to Convert the image from real-binary to byte-binary with rounding.
The final NDVI image (Figure 4) can be viewed with the NDVI palette and
then used for vegetation analysis.
The final NDVI image shows neutral
values (yellows) representing bare ground, lower values (browns) represent
bodies of water, and higher values (green) are active vegetation.
This image makes it very clear the amount of vegetation covering the refuge
and the lack of water during the summer months.
analysis can be done with the TASSCAP (tasselled cap) module.
TASSCAP can be found under Program --> Analysis --> Image Processing.
When using a Landsat TM image, 3 images will be derived. They include
a greenness image, a brightness image, and a moistness image. The
brightness image refers to soil brightness, the greenness (or Green Vegetation
Index – GVI) refers to green vegetation cover or vegetation biomass above
ground, and the moistness image refers to soil moisture.
One image that
shows interesting results is the moistness image. The wet prairie
definitely stands out apart from the surrounding areas of wetlands and
forest habitat. To further look at wet prairie habitat, the ISOCLUST
module can be used. It can be found under Analysis --> Image Processing
--> Hard Classifiers. Using ISOCLUST will separate different
features by their spectral reflectance.
ISOCLUST image combines like spectral signatures together into 16 clusters.
So, similar objects and features are represented by the same color.
In this image the wet prairie is represented in 2 different colors, cluster
4 and cluster 7. The wet prairie habitat can be further isolated
by creating a Boolean Image.
Boolean Image of
the Wet Prairie
A Boolean image
is an image in which the attribute of any cell is the integer 1 or 0.
EDIT to make an attribute file. Enter in the clusters
4 and 7 to assign them a value of 1 as shown below. All other features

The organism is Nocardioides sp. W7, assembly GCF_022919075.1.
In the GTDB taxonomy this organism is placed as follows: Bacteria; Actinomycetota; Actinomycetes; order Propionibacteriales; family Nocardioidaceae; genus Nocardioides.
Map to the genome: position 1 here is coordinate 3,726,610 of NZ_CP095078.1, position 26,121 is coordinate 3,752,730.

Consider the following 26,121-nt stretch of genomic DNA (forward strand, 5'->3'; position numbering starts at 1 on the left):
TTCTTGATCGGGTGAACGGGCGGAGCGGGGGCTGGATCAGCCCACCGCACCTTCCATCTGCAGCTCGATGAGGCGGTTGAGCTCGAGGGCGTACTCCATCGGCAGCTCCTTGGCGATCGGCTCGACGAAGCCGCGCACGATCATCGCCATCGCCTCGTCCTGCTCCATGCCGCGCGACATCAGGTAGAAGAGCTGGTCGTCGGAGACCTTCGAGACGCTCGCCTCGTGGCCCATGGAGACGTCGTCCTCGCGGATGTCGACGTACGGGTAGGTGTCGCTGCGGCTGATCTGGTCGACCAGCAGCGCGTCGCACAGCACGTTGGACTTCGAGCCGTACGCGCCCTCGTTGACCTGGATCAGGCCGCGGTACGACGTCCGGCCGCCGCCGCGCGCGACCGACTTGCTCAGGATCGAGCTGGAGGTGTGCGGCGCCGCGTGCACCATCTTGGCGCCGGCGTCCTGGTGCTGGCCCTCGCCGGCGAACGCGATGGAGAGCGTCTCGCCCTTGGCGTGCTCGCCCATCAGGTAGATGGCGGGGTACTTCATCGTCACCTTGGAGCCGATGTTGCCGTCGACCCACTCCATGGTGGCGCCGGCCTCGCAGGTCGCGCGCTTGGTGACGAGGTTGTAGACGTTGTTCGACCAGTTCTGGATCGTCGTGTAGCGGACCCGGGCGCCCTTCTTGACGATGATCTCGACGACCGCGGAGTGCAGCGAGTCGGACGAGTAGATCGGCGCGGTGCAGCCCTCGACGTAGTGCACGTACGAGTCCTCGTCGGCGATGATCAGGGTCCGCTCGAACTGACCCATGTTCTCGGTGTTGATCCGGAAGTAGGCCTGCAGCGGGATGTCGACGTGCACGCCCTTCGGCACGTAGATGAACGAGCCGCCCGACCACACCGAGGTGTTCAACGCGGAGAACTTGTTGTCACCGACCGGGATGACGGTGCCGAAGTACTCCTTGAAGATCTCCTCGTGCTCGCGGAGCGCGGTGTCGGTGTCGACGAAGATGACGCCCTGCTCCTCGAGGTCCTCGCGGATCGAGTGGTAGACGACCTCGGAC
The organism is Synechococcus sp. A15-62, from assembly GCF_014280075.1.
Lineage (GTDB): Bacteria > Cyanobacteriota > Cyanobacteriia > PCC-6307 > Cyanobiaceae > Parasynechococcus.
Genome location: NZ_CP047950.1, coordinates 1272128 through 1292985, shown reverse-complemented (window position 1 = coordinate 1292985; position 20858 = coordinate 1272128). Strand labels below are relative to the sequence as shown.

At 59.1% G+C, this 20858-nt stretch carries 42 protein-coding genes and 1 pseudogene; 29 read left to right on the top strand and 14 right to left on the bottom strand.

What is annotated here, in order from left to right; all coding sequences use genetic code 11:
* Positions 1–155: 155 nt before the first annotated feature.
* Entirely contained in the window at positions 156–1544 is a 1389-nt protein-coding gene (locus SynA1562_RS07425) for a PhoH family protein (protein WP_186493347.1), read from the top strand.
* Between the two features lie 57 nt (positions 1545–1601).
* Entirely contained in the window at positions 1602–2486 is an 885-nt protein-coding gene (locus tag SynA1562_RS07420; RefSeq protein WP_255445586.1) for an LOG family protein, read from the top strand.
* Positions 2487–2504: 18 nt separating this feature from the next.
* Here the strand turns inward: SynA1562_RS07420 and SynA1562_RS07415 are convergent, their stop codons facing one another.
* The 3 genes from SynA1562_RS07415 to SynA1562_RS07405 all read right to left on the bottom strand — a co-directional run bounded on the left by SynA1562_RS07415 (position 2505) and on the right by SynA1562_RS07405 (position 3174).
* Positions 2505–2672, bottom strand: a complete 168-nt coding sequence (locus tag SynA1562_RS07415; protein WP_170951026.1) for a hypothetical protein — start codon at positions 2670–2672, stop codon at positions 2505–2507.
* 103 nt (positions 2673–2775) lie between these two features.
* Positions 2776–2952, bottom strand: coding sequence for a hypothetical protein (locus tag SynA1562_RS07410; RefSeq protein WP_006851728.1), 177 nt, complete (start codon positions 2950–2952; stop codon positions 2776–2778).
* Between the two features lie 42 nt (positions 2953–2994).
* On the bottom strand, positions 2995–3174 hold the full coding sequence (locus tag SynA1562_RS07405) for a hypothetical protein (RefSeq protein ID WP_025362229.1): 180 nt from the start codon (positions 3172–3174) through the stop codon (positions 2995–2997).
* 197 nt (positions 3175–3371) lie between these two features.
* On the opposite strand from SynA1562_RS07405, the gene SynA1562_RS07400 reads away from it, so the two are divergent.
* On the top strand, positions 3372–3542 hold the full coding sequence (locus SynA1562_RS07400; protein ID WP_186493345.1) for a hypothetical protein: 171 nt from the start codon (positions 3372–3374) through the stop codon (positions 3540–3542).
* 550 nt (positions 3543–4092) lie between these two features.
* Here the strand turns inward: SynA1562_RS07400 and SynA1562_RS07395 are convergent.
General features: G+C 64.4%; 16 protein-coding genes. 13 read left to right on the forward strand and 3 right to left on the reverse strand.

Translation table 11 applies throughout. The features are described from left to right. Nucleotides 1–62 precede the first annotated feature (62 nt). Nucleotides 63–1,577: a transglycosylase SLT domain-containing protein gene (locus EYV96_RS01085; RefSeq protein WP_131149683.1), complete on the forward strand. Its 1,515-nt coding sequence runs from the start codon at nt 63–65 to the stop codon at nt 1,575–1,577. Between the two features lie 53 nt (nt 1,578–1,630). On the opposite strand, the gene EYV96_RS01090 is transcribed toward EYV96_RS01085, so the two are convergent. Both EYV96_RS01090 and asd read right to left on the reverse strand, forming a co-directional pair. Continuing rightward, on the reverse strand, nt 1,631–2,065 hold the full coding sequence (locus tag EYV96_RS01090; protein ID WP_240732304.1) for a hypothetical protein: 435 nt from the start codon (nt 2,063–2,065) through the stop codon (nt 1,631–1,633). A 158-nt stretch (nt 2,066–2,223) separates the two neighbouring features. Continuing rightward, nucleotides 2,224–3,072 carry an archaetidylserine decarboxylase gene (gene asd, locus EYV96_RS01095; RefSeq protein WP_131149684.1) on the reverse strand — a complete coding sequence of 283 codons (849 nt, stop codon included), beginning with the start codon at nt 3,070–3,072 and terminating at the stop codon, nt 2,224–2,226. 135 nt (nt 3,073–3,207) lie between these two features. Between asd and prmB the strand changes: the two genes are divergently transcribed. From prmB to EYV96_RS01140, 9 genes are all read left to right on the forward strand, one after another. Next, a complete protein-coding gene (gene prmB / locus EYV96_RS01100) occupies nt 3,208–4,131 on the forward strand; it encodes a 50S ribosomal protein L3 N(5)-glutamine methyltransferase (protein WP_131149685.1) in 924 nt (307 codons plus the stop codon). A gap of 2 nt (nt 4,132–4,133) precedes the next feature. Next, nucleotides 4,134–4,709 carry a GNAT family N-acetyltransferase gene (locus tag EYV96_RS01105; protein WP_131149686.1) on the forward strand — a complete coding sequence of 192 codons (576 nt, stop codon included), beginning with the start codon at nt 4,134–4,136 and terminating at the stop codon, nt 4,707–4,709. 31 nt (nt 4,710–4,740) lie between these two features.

will then be assigned to 0 and will appear blacked out in the image.
Save this as an attribute file to be used in the next step.
Now run ASSIGN
under Analysis --> Database Query. Choose the ISOCLUST image
as the feature definition image and choose the attribute file that was
just created. The image now isolates the wet prairie habitat.
majority of the wet prairie habitat can be seen in the center of the refuge.
A benefit of creating a Boolean image that isolates this habitat is to
see how much of the same type of habitat can be found surrounding the refuge
This could be useful
information when applied to studying the state endangered eastern massasauga
rattlesnake discussed before. This species primarily uses the wet
prairie habitat. By finding surrounding patches of wet prairie habitat,
another population of the snakes could be found living off the refuge boundaries.
There are many
possibilities to explore satellite imagery using IDRISI software.
From creating composites that best depict the land features to manipulating
the imagery to highlight specific habitat, much information can be gained
about the Earth. In the case of the Squaw Creek Refuge, analyzing
satellite imagery can greatly aid in management techniques and simply gaining
more information about the habitat.